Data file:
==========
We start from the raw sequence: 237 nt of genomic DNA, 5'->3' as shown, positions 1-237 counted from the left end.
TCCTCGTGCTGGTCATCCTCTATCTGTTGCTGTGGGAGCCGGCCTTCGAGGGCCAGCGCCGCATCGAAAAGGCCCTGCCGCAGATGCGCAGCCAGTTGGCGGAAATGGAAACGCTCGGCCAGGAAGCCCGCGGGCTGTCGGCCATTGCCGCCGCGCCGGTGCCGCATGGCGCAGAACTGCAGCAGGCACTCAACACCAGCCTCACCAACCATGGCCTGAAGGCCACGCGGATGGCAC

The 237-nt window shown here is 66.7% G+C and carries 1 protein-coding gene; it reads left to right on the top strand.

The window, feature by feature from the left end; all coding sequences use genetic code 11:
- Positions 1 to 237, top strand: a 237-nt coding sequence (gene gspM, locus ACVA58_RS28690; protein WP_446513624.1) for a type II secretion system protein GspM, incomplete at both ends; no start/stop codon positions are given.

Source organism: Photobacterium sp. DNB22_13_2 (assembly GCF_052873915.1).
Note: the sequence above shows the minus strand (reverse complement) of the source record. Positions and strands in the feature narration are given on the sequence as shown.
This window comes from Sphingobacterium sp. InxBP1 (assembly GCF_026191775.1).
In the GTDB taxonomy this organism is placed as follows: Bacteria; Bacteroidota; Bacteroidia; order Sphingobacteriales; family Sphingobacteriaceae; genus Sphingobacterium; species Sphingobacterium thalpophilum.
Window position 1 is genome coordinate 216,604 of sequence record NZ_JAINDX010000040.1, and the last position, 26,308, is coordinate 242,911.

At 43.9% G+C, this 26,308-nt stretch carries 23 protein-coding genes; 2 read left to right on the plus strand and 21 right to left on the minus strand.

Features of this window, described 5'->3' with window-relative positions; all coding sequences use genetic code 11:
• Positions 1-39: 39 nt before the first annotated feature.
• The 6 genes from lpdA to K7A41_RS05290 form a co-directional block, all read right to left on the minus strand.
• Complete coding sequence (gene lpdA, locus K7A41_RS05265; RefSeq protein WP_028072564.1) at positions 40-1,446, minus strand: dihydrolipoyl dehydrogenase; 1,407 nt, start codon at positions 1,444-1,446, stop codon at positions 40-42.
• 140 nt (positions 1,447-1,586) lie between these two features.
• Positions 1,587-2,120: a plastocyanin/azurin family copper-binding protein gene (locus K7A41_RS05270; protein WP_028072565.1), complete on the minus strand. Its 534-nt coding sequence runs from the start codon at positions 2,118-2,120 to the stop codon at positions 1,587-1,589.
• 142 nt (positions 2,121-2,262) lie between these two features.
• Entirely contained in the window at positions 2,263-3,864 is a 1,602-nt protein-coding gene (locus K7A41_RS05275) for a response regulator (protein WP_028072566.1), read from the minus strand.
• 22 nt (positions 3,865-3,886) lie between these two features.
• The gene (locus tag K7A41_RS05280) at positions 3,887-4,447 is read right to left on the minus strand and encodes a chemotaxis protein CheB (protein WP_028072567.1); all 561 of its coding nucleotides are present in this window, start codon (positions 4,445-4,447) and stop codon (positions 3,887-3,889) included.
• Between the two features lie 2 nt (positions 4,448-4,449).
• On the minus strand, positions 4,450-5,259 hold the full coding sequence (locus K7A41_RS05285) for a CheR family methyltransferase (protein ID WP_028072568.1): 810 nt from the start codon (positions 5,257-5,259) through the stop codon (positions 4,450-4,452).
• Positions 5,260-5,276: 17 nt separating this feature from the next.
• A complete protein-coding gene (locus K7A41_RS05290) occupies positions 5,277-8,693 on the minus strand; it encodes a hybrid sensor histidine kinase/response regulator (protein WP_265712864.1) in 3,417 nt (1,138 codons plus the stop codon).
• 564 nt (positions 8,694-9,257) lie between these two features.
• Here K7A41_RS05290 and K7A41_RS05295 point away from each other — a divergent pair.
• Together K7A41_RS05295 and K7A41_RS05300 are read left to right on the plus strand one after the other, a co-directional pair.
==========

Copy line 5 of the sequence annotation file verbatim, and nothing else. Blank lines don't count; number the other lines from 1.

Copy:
- Positions 1 to 237, top strand: a 237-nt coding sequence (gene gspM, locus ACVA58_RS28690; protein WP_446513624.1) for a type II secretion system protein GspM, incomplete at both ends; no start/stop codon positions are given.